Q What is a Motion in Limine and how does it affect my Charlottesville, Virginia Personal Injury Case?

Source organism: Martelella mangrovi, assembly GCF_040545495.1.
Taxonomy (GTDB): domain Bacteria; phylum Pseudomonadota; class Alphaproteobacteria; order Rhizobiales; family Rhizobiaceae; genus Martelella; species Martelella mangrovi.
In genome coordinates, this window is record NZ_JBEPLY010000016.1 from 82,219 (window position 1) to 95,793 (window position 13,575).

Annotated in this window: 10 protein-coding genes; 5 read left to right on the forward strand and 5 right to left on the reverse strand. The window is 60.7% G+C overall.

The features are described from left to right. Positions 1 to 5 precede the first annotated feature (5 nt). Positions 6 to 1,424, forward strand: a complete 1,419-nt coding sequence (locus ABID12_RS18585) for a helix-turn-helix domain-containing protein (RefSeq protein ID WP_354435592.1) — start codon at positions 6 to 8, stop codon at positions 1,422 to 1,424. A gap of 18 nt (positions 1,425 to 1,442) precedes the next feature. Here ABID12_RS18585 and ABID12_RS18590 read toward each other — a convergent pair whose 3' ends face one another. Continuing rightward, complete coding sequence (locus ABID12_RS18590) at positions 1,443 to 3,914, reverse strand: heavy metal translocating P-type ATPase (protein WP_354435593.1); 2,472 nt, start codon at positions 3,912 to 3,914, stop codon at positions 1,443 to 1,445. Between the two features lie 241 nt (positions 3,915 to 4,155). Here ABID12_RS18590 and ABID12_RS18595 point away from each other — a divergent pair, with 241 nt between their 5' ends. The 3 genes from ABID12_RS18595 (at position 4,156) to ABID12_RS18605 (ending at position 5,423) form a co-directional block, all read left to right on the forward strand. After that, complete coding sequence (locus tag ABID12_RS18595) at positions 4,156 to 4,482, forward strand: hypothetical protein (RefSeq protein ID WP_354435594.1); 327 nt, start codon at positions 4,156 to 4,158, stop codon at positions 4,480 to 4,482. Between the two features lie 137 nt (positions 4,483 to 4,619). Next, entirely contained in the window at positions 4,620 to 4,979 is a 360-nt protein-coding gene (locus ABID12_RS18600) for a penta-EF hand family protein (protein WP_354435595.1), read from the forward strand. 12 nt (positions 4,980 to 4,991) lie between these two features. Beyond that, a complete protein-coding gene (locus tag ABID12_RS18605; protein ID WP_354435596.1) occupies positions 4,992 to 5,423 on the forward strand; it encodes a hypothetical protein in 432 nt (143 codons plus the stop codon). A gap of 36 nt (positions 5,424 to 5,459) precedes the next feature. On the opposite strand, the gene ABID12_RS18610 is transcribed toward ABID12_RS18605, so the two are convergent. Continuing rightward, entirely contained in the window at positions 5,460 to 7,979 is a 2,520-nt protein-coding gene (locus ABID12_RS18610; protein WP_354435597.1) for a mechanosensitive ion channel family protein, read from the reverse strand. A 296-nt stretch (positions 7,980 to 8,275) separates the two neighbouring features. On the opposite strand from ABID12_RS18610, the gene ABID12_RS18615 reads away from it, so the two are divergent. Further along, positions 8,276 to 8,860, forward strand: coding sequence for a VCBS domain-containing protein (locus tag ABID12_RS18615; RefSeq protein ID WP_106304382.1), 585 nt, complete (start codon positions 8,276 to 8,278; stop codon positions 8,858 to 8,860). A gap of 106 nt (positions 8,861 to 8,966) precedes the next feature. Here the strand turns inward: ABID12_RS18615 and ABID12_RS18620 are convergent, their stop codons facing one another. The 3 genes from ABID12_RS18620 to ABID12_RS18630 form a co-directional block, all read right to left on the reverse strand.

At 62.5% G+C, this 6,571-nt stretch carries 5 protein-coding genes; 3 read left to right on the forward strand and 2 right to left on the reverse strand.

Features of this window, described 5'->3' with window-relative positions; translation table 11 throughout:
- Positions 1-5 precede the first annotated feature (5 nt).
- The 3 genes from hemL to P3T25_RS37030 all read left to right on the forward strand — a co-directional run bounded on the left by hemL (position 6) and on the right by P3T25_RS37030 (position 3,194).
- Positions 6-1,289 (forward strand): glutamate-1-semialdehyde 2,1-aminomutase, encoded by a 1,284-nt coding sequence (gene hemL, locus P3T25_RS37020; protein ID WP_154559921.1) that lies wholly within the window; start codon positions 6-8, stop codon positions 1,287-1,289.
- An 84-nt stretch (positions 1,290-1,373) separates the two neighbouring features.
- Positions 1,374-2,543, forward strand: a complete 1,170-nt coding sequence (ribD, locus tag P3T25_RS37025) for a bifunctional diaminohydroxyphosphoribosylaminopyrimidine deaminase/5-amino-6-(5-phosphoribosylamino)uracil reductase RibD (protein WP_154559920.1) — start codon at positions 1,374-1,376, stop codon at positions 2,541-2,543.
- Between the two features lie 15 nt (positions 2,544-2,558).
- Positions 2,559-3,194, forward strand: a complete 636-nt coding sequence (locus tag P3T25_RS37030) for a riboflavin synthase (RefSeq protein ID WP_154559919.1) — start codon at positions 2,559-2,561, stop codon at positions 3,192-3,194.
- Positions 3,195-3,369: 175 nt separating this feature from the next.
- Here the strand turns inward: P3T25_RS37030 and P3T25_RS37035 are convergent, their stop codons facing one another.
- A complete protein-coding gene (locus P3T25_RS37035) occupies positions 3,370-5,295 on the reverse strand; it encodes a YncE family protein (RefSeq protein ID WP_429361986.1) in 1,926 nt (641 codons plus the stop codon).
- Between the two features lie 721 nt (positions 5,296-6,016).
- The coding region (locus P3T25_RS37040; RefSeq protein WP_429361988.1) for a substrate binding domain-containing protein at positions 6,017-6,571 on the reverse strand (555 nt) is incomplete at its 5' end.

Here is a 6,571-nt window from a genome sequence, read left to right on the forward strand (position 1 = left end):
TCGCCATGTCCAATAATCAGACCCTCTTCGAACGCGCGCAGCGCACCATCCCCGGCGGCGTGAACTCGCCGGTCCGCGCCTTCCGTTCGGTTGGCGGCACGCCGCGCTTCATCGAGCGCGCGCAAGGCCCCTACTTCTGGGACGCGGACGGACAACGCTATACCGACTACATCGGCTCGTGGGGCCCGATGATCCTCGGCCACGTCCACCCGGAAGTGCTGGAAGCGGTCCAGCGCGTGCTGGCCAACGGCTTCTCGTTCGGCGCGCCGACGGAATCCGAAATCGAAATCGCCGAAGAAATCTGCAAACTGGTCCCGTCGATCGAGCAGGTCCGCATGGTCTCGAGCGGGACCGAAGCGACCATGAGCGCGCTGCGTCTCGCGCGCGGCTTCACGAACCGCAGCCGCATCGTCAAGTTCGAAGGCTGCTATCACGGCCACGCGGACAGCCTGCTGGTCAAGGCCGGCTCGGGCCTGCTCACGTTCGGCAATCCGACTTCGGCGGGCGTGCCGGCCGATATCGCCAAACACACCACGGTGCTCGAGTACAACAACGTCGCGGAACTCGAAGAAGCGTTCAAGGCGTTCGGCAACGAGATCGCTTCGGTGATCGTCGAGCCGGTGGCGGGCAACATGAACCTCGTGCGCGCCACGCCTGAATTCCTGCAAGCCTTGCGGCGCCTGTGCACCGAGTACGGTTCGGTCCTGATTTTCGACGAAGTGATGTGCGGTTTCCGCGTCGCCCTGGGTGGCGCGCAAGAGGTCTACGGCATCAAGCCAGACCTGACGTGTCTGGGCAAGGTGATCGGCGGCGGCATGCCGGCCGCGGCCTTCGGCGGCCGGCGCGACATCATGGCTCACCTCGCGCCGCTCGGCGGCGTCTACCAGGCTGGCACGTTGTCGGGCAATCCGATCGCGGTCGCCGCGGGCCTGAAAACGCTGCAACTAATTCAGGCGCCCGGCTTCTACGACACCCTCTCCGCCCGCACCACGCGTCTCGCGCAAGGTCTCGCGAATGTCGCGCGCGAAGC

A Motion in Limine is used in trial cases as a means for preliminary rulings heard by the trial judge before trial begins concerning the competency of witnesses, existence of privileges or the admissibility of evidence. These are issues in a case which need to be addressed before the actual trial begins. Motions in Limine can be made by either party, the Plaintiff or Defendant, and typically are used to narrow down the scope of evidence before trial and before evidence is presented to a jury. For example, if there is an issue which does not relate to the cause of the accident but has come up in discovery, this may be a cause to file a Motion in Limine. If this issue would only undermine the case but is not admissible evidence, then it would be best to issue a Motion in Limine. More specifically, if a Plaintiff has filed a complaint due to an automobile accident and the Plaintiff was injured due to no fault of his own, but he was intoxicated at the time of the accident, it is possible to use a Motion in Limine to eliminate any evidence being presented to the jury that the Plaintiff was intoxicated because it is not relevant to the case. Motions in Limine can be very useful if applied appropriately and can even make a significant difference in how a jury views a Virginia Personal Injury Case, which in turn could mean a better verdict for the Plaintiff.